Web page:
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Crossing the boundary: analogue universe, digital worlds
Crossing the boundary: analogue universe, digital worlds

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3.4 Discrete things

In contrast to analogue quantities, which change continuously, discrete quantities change in a series of clear steps.

Again, an example should make this clear. In Subsection 3.2, I considered the case of an analogue volume control. A discrete volume control is shown in Figure 6.

Figure 6
Figure 6 A discrete volume control

Turning a volume control like this is rather a different sensation from the smooth feeling of the one illustrated in Figure 4. For a start, the movement progresses through a series of definite clicks. And if you listen to the sound as the control moves clockwise from click to click, you can hear the volume increasing not smoothly, but in a series of steps, each one sharply and distinctly higher than the one before. This is just what we mean by a discrete quantity.

Think back again to my example of a thermometer. I claimed that, for any two temperatures there is an infinite number of possible temperature differences between them. This cannot be true of a discrete quantity, which only has a fixed number of possible values between any two points on its scale.

You may now have a question in mind. Didn't he say earlier that volume is an analogue quantity? Now he's suggesting that it is a discrete quantity. Which is true? Well, both can be true in a way. Temperature and volume are fundamentally analogue quantities in that they are infinitely variable. But we may choose to treat them as if they were discrete for our own convenience. Take the example of a thermometer again. Perhaps you own a clinical thermometer that looks something like the one shown in Figure 7.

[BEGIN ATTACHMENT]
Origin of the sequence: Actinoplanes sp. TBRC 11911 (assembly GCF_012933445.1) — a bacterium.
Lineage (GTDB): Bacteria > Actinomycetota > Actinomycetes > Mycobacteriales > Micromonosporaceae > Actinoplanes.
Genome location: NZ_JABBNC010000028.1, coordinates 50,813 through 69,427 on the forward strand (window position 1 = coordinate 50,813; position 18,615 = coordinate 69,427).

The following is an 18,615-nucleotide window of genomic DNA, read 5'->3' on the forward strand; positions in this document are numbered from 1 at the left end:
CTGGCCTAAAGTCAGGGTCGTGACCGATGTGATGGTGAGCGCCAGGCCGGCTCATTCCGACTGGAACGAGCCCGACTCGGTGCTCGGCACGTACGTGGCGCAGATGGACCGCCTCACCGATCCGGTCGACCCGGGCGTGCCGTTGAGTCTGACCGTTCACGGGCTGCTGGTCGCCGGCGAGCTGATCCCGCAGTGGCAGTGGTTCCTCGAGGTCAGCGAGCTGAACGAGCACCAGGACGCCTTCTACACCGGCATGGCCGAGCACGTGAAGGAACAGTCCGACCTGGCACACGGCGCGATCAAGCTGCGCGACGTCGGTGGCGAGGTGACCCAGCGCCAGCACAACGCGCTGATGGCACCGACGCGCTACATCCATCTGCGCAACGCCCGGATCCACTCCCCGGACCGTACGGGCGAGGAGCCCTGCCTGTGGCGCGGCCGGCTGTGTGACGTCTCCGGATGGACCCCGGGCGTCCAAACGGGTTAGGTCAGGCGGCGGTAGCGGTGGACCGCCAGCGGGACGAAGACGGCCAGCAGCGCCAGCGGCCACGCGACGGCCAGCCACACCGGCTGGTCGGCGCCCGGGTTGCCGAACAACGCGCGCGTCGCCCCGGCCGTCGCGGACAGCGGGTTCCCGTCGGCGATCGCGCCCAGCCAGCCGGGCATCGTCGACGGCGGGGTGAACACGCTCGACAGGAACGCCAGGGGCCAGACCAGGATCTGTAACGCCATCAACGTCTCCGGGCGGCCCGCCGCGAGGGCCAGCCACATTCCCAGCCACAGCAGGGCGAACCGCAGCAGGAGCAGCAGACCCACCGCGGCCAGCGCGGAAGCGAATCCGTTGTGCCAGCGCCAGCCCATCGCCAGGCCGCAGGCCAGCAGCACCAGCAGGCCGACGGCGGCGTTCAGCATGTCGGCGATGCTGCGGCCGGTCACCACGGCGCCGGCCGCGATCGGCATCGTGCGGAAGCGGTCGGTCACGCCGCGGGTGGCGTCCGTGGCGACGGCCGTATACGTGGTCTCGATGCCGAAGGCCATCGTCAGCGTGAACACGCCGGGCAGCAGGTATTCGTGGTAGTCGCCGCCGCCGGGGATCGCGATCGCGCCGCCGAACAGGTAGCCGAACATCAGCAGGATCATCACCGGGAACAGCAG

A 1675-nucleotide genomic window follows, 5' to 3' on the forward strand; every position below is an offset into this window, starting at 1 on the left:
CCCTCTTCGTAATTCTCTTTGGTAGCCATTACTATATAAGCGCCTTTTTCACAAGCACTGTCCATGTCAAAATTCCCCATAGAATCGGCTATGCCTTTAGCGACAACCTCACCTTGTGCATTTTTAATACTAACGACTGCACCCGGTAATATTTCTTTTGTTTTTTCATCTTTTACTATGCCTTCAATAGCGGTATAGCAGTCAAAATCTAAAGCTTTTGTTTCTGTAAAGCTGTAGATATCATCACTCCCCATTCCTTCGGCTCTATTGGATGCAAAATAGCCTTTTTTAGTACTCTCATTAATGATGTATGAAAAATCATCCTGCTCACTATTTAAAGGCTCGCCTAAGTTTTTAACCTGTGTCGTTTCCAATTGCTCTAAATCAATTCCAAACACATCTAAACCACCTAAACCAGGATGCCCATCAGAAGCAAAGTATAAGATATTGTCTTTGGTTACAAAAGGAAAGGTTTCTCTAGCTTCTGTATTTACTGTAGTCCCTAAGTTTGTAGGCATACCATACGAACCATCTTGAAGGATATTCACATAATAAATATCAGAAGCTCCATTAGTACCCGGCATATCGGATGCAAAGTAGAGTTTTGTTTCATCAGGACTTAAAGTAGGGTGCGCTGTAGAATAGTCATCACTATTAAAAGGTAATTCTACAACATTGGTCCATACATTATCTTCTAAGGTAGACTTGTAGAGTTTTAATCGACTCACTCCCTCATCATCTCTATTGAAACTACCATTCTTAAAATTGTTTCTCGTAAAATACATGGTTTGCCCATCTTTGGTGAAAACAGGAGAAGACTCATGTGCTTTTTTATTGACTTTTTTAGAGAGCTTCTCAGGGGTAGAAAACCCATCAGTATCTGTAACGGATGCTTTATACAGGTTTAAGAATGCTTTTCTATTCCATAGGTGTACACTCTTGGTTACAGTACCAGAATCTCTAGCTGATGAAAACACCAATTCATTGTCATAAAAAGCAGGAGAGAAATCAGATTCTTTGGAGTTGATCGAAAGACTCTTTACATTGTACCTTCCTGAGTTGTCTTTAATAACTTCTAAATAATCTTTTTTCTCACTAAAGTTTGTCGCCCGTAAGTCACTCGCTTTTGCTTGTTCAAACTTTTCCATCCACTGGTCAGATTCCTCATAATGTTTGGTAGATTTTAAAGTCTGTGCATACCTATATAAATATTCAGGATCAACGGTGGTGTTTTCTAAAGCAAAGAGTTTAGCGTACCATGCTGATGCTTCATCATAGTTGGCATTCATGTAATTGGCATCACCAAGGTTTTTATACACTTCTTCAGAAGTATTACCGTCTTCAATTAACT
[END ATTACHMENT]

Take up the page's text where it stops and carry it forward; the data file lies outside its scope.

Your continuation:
Figure 7
Figure 7 A discrete thermometer

The thermometer in Figure 7 has no column of mercury and no scale – just a window in which we can read out a temperature value to two decimal places. Now, if I warm the bulb of this sort of thermometer and watch what happens in the window, I will see the temperature rise in a series of distinct steps: 97.18, 97.19, 97.20, … . The values in-between these steps are simply ignored. I could, of course, design a thermometer with a much wider window, so I could record temperatures like 97.1843750927341. But why would I want to? For my purposes, the difference between 101.8374923 and 101.8374924 is of no interest: I still feel ill. And no matter how wide the window is, it can't record all possible temperatures, because an infinite number of infinitely small temperature differences are possible. So I can treat temperature as if it were a discrete quantity because it suits my purpose. This happens whenever we measure something.

However, you should note that many quantities are fundamentally discrete, in that there is truly only a fixed range of values they can take.


Try to think of another quantity that is strictly discrete, in that it can only have a finite number of values.


How about the number of people who will come to my party tonight? Or the number of bricks in a house?

In fact anything that we can count is likely to be a discrete quantity. The weight of a pile of sand is an analogue quantity, but the number of grains of sand in the pile is discrete.

Exercise 2

Which items in the following list are fundamentally analogue and which fundamentally discrete?

  1. The price of petrol

  2. The amount of heat from a fire

  3. The speed of a car

  4. The energy of a star

  5. The size of the audience at a play

  6. The pressure of the atmosphere.


I would say that items 2, 3, 4 and 6 were definitely analogue, although we might choose to measure them with discrete instruments. Items 1 and 5 are discrete.